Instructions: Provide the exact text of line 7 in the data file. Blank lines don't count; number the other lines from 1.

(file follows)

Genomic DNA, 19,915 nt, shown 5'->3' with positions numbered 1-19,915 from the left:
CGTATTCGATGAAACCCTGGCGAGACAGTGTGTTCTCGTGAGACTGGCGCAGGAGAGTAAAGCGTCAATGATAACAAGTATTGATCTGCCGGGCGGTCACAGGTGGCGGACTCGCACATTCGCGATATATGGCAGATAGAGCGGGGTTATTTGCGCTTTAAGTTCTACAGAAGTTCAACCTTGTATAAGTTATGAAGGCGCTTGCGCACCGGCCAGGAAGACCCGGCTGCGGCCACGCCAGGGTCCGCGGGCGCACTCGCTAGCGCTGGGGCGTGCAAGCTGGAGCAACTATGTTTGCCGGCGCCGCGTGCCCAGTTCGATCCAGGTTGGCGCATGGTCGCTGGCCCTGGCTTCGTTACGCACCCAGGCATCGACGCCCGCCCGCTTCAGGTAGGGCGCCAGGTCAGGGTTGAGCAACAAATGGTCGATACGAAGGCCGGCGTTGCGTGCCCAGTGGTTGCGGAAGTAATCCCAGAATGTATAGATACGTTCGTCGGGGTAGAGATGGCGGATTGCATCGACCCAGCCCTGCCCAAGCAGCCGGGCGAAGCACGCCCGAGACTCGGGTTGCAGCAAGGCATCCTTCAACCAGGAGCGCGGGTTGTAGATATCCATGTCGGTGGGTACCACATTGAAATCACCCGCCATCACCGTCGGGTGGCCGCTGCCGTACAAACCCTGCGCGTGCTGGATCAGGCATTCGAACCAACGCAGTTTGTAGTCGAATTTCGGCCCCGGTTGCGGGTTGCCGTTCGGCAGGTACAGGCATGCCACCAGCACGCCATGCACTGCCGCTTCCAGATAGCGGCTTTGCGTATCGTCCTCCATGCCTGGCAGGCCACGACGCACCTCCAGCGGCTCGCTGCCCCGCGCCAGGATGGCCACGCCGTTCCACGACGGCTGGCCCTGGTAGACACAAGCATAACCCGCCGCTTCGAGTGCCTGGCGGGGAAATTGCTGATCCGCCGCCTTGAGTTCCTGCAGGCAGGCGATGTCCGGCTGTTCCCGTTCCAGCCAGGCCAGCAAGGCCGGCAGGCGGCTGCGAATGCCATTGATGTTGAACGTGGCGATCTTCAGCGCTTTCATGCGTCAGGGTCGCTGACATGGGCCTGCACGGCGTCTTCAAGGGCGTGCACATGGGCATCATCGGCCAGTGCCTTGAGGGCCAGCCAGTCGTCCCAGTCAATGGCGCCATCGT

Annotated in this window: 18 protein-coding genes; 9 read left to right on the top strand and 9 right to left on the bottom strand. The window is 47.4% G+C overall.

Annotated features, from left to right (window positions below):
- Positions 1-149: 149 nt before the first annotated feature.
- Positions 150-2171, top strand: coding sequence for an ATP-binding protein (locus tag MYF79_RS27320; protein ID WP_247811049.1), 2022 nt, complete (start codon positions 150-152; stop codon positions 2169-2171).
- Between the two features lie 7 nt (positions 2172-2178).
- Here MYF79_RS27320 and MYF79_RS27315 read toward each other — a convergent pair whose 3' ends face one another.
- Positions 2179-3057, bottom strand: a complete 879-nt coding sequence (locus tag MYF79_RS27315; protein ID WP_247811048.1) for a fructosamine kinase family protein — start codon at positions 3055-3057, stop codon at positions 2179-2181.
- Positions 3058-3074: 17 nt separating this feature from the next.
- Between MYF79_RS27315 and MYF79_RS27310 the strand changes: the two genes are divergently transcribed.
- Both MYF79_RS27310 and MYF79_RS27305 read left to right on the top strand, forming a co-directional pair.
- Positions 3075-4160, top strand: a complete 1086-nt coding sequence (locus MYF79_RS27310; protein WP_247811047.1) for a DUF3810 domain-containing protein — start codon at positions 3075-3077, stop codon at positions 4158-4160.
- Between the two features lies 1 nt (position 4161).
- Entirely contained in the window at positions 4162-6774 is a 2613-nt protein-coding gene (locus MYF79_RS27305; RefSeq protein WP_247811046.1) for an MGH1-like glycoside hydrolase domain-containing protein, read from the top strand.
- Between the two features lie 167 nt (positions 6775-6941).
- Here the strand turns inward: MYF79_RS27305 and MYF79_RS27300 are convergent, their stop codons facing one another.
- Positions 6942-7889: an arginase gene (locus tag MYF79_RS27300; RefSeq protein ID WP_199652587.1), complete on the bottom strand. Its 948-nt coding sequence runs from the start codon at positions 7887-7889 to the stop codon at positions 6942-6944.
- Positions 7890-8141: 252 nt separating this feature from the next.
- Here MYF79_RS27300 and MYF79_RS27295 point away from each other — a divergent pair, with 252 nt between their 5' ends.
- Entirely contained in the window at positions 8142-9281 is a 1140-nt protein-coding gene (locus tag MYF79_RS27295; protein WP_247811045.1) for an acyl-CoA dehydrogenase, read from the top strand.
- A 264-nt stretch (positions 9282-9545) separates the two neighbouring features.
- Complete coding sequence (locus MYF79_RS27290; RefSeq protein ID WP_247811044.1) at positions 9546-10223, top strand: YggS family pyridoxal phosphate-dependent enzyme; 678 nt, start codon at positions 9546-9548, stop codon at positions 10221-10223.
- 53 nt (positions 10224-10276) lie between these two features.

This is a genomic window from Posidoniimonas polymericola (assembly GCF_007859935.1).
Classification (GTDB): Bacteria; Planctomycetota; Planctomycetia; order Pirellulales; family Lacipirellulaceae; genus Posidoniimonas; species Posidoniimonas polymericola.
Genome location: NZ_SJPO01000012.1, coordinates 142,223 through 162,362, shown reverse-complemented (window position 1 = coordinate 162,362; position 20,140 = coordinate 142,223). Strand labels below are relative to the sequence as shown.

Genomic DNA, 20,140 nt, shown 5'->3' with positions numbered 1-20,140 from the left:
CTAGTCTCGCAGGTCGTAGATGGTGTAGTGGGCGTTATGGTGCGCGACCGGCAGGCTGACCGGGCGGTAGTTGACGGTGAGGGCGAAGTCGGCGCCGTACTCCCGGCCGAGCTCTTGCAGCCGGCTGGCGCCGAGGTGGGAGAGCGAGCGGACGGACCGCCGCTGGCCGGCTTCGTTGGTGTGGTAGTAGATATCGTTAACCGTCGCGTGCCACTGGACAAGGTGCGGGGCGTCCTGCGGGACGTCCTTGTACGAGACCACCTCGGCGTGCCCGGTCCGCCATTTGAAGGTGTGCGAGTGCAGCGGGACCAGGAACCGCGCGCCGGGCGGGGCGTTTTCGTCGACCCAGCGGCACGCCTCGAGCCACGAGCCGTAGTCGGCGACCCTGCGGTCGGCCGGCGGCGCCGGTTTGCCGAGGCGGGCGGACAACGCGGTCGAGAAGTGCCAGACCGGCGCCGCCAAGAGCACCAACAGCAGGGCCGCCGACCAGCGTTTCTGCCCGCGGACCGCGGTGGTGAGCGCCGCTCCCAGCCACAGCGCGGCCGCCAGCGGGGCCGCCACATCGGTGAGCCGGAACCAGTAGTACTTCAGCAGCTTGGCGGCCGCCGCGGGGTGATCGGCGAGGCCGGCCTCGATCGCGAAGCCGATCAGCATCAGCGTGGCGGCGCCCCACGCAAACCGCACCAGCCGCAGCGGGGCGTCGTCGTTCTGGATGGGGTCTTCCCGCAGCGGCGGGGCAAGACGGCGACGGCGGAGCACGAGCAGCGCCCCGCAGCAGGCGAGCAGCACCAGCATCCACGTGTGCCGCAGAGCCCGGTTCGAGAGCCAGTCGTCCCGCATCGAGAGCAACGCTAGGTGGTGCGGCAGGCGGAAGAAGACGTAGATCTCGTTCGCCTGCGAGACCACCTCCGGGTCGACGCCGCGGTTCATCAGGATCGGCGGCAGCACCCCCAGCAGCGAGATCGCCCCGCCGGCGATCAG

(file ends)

- Between the two features lie 7 nt (positions 2172-2178).